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Tracing the paths to disease (PSP)

The study, led by Dr. Gabor Kovacs of UHN’s Krembil Research Institute, maps the regions of the brain where pathological tau proteins arise in individuals with various sub-types of progressive supranuclear palsy. These sub-types include Richardson syndrome and Parkinsonism. (Photo: UHN)

Progressive supranuclear palsy (PSP) is a rare brain disorder with no known cure. As it worsens, the disease can cause serious problems with walking, balance, eye movements, swallowing, as well as changes in mood and thinking.

A recent large-scale international study led by Krembil Senior Scientist Dr. Gabor Kovacs identified the underlying stages of disease, which are key to better managing symptoms and developing targets for therapy. 

"This is the first study that attempts to define stages of PSP," says Dr. Kovacs. "By knowing where to look, we can better monitor patients and better predict prognoses."

The research project included international collaborators, including Dr. John Trojanowski from the University of Pennsylvania and Dr. Günter Höglinger from the German Centre for Neurodegenerative Disease. Together, the research team evaluated more than 200 brains affected by PSP and defined six stages of disease progression.

An abnormal protein, known as the pathological tau protein, is seen in the brains of individuals with PSP. The researchers traced how this protein spreads through the brain in distinct paths for each clinical sub-type. The findings showed that irrespective of the disease's clinical sub-type the first stage of PSP develops in the same brain region.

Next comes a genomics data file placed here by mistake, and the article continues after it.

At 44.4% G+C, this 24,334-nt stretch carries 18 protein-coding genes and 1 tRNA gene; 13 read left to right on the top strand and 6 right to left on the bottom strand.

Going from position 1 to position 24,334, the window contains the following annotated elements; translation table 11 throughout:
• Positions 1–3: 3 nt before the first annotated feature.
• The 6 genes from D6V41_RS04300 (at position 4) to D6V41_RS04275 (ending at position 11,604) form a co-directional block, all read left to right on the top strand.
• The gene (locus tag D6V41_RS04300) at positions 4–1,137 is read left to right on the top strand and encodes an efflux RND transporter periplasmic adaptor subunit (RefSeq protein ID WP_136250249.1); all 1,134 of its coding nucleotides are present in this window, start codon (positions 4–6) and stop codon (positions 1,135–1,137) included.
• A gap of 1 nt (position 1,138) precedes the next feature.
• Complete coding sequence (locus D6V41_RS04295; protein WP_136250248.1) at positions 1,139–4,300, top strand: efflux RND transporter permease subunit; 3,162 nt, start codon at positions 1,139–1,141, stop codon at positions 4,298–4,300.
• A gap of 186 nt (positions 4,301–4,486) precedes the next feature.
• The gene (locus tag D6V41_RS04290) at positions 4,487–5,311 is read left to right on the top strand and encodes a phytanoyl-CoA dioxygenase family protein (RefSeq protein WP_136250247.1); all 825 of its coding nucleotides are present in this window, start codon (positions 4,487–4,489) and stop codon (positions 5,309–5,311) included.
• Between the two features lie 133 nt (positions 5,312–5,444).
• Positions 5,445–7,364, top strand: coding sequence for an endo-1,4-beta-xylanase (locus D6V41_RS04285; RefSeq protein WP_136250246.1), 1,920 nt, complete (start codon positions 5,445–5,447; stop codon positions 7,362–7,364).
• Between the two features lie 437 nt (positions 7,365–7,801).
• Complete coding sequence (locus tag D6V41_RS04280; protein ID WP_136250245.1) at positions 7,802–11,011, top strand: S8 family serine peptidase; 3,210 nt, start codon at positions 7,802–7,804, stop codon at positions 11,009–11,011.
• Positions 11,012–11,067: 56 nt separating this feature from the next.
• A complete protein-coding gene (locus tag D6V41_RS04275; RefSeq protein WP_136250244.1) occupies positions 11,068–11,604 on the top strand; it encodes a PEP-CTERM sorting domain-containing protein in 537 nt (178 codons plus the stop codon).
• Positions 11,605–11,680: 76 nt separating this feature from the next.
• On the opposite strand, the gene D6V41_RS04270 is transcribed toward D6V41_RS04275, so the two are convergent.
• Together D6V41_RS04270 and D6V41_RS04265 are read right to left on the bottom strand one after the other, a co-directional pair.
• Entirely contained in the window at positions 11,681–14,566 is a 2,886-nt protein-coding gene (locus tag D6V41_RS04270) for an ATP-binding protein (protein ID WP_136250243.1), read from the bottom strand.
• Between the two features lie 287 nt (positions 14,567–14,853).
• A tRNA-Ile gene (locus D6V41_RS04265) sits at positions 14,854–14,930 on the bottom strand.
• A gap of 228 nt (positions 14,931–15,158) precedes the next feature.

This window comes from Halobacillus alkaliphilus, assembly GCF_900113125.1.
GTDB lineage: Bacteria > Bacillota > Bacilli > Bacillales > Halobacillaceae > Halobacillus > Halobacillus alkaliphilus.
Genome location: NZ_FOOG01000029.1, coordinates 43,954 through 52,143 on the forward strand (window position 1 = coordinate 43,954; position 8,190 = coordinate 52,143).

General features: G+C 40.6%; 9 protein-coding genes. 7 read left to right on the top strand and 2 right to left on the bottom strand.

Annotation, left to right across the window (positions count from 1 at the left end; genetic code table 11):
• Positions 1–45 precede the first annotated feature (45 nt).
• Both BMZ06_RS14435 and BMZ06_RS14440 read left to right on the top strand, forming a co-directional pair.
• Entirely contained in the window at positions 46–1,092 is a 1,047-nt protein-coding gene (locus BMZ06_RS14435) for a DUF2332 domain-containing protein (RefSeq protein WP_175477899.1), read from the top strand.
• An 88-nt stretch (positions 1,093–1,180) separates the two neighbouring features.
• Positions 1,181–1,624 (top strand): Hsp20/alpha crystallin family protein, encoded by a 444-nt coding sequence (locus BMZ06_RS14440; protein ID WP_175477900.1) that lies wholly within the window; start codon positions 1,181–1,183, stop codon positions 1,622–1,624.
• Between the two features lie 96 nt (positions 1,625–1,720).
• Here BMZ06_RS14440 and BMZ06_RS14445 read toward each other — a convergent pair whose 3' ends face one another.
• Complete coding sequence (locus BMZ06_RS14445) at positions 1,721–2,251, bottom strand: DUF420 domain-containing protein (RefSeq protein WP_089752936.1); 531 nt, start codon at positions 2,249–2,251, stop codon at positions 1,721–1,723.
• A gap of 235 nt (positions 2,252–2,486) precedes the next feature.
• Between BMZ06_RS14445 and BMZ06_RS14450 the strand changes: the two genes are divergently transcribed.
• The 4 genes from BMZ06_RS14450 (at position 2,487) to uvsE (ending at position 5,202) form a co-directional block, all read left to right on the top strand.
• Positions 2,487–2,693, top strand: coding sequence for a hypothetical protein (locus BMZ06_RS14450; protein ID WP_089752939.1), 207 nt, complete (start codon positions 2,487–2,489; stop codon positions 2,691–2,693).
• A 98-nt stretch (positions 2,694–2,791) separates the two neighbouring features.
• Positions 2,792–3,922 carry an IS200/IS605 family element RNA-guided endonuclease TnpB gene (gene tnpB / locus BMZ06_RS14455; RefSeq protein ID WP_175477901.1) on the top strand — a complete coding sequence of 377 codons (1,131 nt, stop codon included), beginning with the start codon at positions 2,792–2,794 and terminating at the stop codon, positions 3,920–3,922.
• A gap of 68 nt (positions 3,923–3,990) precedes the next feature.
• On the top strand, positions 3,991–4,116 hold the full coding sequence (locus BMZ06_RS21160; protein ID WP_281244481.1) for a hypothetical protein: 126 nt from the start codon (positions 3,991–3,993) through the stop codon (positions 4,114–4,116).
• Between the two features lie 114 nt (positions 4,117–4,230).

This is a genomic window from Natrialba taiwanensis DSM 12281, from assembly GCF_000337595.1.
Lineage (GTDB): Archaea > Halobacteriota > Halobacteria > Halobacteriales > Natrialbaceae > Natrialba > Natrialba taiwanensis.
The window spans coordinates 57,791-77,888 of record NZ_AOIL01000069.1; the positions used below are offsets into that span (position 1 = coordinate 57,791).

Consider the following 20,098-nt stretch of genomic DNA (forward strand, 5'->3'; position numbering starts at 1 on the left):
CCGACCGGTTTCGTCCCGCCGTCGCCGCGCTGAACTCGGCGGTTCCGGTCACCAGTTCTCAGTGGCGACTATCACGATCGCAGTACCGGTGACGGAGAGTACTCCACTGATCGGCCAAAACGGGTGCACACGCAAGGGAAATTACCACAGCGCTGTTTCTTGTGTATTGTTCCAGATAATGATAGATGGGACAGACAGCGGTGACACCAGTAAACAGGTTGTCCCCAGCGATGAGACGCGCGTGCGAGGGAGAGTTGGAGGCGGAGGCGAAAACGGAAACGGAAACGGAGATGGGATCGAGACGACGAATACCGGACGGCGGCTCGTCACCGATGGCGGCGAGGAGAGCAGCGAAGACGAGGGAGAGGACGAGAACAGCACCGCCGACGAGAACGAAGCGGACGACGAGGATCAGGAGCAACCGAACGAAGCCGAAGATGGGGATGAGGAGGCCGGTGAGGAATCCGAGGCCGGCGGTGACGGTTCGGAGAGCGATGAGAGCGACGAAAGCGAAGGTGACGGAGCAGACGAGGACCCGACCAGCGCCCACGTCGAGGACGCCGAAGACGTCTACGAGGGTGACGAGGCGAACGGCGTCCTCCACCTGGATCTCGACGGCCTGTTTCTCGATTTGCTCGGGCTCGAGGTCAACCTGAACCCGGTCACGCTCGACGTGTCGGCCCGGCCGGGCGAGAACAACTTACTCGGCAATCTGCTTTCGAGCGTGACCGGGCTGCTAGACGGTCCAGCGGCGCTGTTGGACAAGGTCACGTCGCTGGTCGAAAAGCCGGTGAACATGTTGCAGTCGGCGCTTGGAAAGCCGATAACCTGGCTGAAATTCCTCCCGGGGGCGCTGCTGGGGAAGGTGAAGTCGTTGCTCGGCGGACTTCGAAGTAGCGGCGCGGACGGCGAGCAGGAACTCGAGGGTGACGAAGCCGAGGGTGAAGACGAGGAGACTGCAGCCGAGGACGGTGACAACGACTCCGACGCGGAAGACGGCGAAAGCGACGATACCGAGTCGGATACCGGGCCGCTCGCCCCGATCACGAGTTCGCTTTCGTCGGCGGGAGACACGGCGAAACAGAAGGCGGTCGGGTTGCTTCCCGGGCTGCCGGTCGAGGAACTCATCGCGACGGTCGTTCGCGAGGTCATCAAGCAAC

"Knowing where the pathological accumulation of the tau protein starts in the brain, means that we can now focus on researching this area specifically," says Dr. Kovacs. "Because this region comprises unique cell populations with different receptors or metabolic activity — we will get a better idea of which brain cells to target with therapy in the early stages of PSP."

The study was also able to show that the major difference between clinical sub-types of PSP relates not only to the involvement of nerve cells but also to the supporting cells called astroglia and oligodendroglia.

"We've provided a conceptual framework for the spread of tau to understand the mechanisms of how pathological tau jumps from one neuron to the next neuron and how the supporting tissue plays a role," says Dr. Kovacs. "With this understanding, we hope to provide a foundation for basic research to develop blocking agents or therapies to stop the spread of the tau protein."

Dr. Kovacs is Co-Director of the Rossy Program for PSP research, which is led by Dr. Anthony Lang, Director of the Movement Disorders Clinic at Toronto Western Hospital. Funding for the study was obtained by Dr. Lang. Under the directorship of Dr. Lang and a team of world-leading researchers in movement disorders, it is the only program in Canada dedicated to PSP research and care. The research was also supported by Open Access funding from Projekt DEAL, the National Institutes of Health, the Penn Institute on Aging, Fundació Marató de TV3, the Rossy Foundation, the Edmond J. Safra Foundation, the Bishop Dr. Karl Golser Foundation, the German Research Foundation (DFG), the German Federal Ministry of Education and Research (BMBF), the NOMIS Foundation and the Toronto General & Western Hospital Foundation.

Read more about the study

2 comments

  • Here is a blog post I did on genetics.
    https://pspawareness.com/blogs/psp-q-a/does-psp-run-in-families

    It is possible but as it stands now they think it is uncommon.

    Laura Louizos
  • This interests me as my mom suffered from PSP. Can this be genetic?

    Francis Velasaquez

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